I will be paying another visit in December when the leaves have dropped and visibility is much better.
 
Elsewhere around the park I witnessed my first ever views of a marmite Parakeet (you either love them or you hate them) actually on the deck. I have seen them on feeders, on trees, even being fed by hand, but I have never seen one on the ground before.
 
 
Like Cranford Park, Kensington Gardens has a large population of marmite Parakeets, but you get much better views of them at this Royal Park as they so used to us human beans. The one below was picking out the sweet chestnuts from their prickly casings before the fruits could fall to the ground.

 
The Grey Squirrel below was also doing the same.
 
 
Around the leaf litter yard the smaller birds were happily following whoever might have some seeds to feed them with, which made for some lovely close up views.
 
Great Tit

Robin
By the Peter Pan statue area I heard a Kingfisher calling but couldn't locate it.
Cormorants and Black-headed gulls were topping all the posts going across the water.
 
 
There were several Shovellers around but they were too distant for me to photograph, but the Common Pochards were a bit more obliging, especially one of the males.
 
 
One of the drake Mandarin ducks came very close and then started displaying to a nearby female. I love the way they extend their necks so took several photos. I couldn't decide which of the two pictures below I liked the best, so as its my blog I decided to publish both.
 

 
By the Lido café a young Lesser Black-backed Gull was playing with a stick.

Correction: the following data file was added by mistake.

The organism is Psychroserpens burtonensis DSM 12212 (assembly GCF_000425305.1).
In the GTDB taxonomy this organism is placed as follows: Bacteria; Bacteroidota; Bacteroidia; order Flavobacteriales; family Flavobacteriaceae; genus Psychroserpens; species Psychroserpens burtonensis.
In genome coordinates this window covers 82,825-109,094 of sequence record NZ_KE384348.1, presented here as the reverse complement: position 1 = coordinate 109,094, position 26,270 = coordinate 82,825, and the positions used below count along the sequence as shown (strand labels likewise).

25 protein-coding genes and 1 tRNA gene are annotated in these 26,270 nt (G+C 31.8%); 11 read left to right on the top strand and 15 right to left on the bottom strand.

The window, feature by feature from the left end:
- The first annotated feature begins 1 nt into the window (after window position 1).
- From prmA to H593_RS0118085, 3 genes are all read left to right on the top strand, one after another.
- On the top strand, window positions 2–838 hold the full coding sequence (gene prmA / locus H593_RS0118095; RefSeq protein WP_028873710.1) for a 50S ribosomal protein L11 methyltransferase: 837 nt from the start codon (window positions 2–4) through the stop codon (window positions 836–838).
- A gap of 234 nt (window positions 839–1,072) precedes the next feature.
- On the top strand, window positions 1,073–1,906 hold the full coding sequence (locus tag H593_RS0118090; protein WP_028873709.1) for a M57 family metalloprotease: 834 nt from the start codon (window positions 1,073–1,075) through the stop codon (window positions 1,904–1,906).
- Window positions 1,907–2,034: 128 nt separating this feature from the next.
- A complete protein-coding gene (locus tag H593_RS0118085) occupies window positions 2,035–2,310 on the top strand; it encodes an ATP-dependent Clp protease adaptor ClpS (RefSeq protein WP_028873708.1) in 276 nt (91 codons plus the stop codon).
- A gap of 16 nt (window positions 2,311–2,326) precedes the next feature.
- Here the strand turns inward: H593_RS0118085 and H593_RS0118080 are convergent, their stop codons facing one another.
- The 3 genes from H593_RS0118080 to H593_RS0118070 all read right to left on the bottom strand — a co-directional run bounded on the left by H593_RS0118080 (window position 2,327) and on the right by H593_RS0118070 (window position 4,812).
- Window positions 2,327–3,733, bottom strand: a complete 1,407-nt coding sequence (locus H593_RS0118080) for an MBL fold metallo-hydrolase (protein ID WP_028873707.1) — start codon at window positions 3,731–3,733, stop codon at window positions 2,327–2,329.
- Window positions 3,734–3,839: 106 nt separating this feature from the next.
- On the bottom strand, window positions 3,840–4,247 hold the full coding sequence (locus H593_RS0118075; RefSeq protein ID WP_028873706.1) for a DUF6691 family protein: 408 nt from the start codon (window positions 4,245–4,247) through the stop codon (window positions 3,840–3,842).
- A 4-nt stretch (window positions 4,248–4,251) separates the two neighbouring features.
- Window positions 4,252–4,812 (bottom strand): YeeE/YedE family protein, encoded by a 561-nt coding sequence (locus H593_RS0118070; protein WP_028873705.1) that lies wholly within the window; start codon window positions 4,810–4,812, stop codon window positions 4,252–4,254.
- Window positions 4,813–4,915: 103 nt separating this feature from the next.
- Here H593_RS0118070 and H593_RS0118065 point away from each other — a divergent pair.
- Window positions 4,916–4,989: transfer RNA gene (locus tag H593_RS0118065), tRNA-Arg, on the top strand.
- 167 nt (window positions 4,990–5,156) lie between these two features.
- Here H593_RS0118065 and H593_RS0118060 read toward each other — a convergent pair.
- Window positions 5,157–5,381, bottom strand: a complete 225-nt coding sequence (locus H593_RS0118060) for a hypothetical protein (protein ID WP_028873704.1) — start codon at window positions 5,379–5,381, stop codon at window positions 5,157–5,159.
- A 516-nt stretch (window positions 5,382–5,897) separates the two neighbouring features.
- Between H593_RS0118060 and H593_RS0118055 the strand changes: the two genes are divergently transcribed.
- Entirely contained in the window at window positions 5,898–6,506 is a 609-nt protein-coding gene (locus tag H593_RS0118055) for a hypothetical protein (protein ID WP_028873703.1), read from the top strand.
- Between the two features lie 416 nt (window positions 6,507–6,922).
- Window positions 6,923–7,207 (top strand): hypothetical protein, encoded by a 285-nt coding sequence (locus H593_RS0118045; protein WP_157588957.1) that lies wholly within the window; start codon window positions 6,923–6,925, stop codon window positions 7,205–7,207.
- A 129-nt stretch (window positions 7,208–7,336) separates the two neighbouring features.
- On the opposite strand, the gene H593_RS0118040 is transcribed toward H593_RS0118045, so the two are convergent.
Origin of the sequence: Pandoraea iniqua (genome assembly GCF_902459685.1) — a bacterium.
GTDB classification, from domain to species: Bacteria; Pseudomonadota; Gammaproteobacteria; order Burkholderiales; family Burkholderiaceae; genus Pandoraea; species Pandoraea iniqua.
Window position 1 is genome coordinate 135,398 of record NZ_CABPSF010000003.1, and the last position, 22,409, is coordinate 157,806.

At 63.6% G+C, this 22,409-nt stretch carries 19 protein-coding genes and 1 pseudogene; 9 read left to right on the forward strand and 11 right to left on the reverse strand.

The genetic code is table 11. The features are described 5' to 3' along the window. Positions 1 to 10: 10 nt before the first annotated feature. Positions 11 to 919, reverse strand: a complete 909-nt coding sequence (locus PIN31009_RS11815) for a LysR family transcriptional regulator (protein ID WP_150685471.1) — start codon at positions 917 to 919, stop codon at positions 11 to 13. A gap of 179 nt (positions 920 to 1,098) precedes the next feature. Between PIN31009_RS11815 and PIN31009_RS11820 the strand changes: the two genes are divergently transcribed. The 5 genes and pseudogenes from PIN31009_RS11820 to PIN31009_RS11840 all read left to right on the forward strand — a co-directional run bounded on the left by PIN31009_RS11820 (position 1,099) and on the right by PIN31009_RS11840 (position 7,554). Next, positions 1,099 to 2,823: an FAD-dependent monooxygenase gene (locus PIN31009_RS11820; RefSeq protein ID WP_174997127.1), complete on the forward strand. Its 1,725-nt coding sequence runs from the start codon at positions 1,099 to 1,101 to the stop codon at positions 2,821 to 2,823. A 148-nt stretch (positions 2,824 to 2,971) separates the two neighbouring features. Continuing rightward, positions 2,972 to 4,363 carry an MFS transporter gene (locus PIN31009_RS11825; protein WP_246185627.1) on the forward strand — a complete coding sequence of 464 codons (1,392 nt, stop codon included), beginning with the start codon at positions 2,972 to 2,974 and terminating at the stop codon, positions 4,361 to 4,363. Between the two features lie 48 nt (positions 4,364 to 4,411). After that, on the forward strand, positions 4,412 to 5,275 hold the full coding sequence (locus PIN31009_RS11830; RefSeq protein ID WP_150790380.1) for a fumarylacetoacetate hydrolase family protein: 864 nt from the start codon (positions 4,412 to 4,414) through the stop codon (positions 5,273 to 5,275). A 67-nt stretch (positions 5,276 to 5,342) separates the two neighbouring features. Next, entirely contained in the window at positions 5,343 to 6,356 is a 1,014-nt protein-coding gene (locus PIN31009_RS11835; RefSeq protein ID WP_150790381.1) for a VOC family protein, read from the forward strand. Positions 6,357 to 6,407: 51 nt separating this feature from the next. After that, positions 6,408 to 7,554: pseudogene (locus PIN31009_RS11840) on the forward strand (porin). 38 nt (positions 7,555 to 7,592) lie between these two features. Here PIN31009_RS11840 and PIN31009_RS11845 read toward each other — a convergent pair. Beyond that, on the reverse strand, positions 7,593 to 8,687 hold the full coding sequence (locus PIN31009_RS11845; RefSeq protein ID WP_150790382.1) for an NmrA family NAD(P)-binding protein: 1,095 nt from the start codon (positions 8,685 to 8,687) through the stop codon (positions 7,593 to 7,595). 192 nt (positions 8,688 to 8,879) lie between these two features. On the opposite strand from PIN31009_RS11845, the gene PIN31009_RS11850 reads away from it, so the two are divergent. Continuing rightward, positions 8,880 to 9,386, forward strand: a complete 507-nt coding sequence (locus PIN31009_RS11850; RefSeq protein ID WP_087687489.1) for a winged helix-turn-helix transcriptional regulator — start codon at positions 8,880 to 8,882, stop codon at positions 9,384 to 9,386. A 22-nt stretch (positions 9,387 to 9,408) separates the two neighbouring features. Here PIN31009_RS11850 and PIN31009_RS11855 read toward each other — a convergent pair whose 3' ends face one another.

and a pair of Greylag Geese were passing each other a very soggy leaf.

 
So is this behaviour 'playing' or practising for the mating season when birds often present their chosen partners with little 'gifts' ?
 
By the bridge I lost an hour watching a young Great Crested Grebe and an adult bird, fishing for titbits in amongst the weighted down 'cages'. I know from previous visits that these 'cages' are great hiding places for small fishes and crayfishes, but despite observing the two birds for some time I didn't see them catch anything at all.
 


 
So not a bad day really, but I'd have liked better views of the Owls. A trip back when the leaves have fallen will rectify that.
It was nice to see Ralph again. The man is a wealth of information about the birds on his patch and I learn something new every time I have the fortune of chatting with him.
 
Lastly yesterday I popped over to see my Mum, and was gobsmacked to physically see her wince whilst she was reading my last blog post. Apparently my grammar isn't too great, but to be honest I always thought both my grammars were lovely women.
 
Joke.
 
So to satisfy my Mum I've gone through this blog post with a fine eye aided by 'spellcheck'. Hope it meets to everyones satisfaction :)